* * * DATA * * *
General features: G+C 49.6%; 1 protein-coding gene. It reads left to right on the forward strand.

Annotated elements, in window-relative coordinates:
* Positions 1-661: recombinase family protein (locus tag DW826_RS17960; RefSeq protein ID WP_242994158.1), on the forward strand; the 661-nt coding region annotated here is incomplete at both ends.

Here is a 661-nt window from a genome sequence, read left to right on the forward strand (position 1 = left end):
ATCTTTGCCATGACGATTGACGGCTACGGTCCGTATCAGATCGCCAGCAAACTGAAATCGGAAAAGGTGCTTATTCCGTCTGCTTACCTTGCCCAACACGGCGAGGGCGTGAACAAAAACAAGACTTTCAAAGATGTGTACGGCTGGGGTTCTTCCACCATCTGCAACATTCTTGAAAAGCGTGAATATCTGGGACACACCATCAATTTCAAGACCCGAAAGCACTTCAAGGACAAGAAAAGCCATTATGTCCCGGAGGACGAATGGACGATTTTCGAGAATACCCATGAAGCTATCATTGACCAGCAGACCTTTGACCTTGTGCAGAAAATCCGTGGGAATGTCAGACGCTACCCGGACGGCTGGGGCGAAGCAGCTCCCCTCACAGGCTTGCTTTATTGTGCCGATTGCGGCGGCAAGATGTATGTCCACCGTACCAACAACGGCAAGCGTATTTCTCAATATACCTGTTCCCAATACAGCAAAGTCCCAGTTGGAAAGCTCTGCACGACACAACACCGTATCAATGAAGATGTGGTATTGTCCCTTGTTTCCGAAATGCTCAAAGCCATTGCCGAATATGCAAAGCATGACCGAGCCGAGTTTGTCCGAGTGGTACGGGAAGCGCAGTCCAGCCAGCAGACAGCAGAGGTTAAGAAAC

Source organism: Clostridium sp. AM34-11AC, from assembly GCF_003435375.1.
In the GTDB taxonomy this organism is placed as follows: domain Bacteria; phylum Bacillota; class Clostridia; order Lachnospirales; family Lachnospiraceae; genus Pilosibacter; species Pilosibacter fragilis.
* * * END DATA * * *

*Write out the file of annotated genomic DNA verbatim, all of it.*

General features: G+C 49.6%; 1 protein-coding gene. It reads left to right on the forward strand.

Annotated elements, in window-relative coordinates:
* Positions 1-661: recombinase family protein (locus tag DW826_RS17960; RefSeq protein ID WP_242994158.1), on the forward strand; the 661-nt coding region annotated here is incomplete at both ends.

Here is a 661-nt window from a genome sequence, read left to right on the forward strand (position 1 = left end):
ATCTTTGCCATGACGATTGACGGCTACGGTCCGTATCAGATCGCCAGCAAACTGAAATCGGAAAAGGTGCTTATTCCGTCTGCTTACCTTGCCCAACACGGCGAGGGCGTGAACAAAAACAAGACTTTCAAAGATGTGTACGGCTGGGGTTCTTCCACCATCTGCAACATTCTTGAAAAGCGTGAATATCTGGGACACACCATCAATTTCAAGACCCGAAAGCACTTCAAGGACAAGAAAAGCCATTATGTCCCGGAGGACGAATGGACGATTTTCGAGAATACCCATGAAGCTATCATTGACCAGCAGACCTTTGACCTTGTGCAGAAAATCCGTGGGAATGTCAGACGCTACCCGGACGGCTGGGGCGAAGCAGCTCCCCTCACAGGCTTGCTTTATTGTGCCGATTGCGGCGGCAAGATGTATGTCCACCGTACCAACAACGGCAAGCGTATTTCTCAATATACCTGTTCCCAATACAGCAAAGTCCCAGTTGGAAAGCTCTGCACGACACAACACCGTATCAATGAAGATGTGGTATTGTCCCTTGTTTCCGAAATGCTCAAAGCCATTGCCGAATATGCAAAGCATGACCGAGCCGAGTTTGTCCGAGTGGTACGGGAAGCGCAGTCCAGCCAGCAGACAGCAGAGGTTAAGAAAC

Source organism: Clostridium sp. AM34-11AC, from assembly GCF_003435375.1.
In the GTDB taxonomy this organism is placed as follows: domain Bacteria; phylum Bacillota; class Clostridia; order Lachnospirales; family Lachnospiraceae; genus Pilosibacter; species Pilosibacter fragilis.